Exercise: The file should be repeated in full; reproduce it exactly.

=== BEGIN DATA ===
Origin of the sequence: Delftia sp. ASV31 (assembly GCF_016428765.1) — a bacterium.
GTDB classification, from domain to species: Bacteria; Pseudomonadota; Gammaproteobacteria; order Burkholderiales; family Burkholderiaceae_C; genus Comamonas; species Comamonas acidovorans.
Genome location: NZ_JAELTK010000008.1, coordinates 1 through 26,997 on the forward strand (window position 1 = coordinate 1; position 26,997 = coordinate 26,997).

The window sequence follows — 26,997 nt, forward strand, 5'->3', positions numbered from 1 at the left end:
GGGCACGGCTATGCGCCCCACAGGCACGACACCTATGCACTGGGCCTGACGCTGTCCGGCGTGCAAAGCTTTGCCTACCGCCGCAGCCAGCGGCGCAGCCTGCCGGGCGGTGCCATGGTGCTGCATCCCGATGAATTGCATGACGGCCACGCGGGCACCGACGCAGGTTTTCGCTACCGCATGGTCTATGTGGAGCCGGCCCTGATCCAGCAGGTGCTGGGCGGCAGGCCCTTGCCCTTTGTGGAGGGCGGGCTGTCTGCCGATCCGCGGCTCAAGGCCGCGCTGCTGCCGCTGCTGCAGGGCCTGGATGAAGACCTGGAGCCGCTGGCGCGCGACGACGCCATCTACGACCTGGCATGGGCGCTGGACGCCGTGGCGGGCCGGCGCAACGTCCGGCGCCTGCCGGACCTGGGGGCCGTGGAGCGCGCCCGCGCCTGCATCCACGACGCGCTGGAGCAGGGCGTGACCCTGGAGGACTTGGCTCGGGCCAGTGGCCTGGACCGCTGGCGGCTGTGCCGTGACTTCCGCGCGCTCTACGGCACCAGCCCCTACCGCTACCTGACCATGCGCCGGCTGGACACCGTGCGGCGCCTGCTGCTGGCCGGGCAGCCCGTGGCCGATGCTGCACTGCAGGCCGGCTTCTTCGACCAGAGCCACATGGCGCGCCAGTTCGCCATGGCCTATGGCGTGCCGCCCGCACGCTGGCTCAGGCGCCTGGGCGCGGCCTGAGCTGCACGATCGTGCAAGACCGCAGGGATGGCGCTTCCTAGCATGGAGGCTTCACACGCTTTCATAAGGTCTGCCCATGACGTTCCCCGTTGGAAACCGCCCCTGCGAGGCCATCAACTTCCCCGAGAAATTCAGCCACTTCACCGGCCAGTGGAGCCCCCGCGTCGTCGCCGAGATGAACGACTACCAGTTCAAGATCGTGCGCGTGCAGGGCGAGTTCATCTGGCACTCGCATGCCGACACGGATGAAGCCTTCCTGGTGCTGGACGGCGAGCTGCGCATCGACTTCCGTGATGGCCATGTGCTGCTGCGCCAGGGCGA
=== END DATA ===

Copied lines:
Origin of the sequence: Delftia sp. ASV31 (assembly GCF_016428765.1) — a bacterium.
GTDB classification, from domain to species: Bacteria; Pseudomonadota; Gammaproteobacteria; order Burkholderiales; family Burkholderiaceae_C; genus Comamonas; species Comamonas acidovorans.
Genome location: NZ_JAELTK010000008.1, coordinates 1 through 26,997 on the forward strand (window position 1 = coordinate 1; position 26,997 = coordinate 26,997).

The window sequence follows — 26,997 nt, forward strand, 5'->3', positions numbered from 1 at the left end:
GGGCACGGCTATGCGCCCCACAGGCACGACACCTATGCACTGGGCCTGACGCTGTCCGGCGTGCAAAGCTTTGCCTACCGCCGCAGCCAGCGGCGCAGCCTGCCGGGCGGTGCCATGGTGCTGCATCCCGATGAATTGCATGACGGCCACGCGGGCACCGACGCAGGTTTTCGCTACCGCATGGTCTATGTGGAGCCGGCCCTGATCCAGCAGGTGCTGGGCGGCAGGCCCTTGCCCTTTGTGGAGGGCGGGCTGTCTGCCGATCCGCGGCTCAAGGCCGCGCTGCTGCCGCTGCTGCAGGGCCTGGATGAAGACCTGGAGCCGCTGGCGCGCGACGACGCCATCTACGACCTGGCATGGGCGCTGGACGCCGTGGCGGGCCGGCGCAACGTCCGGCGCCTGCCGGACCTGGGGGCCGTGGAGCGCGCCCGCGCCTGCATCCACGACGCGCTGGAGCAGGGCGTGACCCTGGAGGACTTGGCTCGGGCCAGTGGCCTGGACCGCTGGCGGCTGTGCCGTGACTTCCGCGCGCTCTACGGCACCAGCCCCTACCGCTACCTGACCATGCGCCGGCTGGACACCGTGCGGCGCCTGCTGCTGGCCGGGCAGCCCGTGGCCGATGCTGCACTGCAGGCCGGCTTCTTCGACCAGAGCCACATGGCGCGCCAGTTCGCCATGGCCTATGGCGTGCCGCCCGCACGCTGGCTCAGGCGCCTGGGCGCGGCCTGAGCTGCACGATCGTGCAAGACCGCAGGGATGGCGCTTCCTAGCATGGAGGCTTCACACGCTTTCATAAGGTCTGCCCATGACGTTCCCCGTTGGAAACCGCCCCTGCGAGGCCATCAACTTCCCCGAGAAATTCAGCCACTTCACCGGCCAGTGGAGCCCCCGCGTCGTCGCCGAGATGAACGACTACCAGTTCAAGATCGTGCGCGTGCAGGGCGAGTTCATCTGGCACTCGCATGCCGACACGGATGAAGCCTTCCTGGTGCTGGACGGCGAGCTGCGCATCGACTTCCGTGATGGCCATGTGCTGCTGCGCCAGGGCGA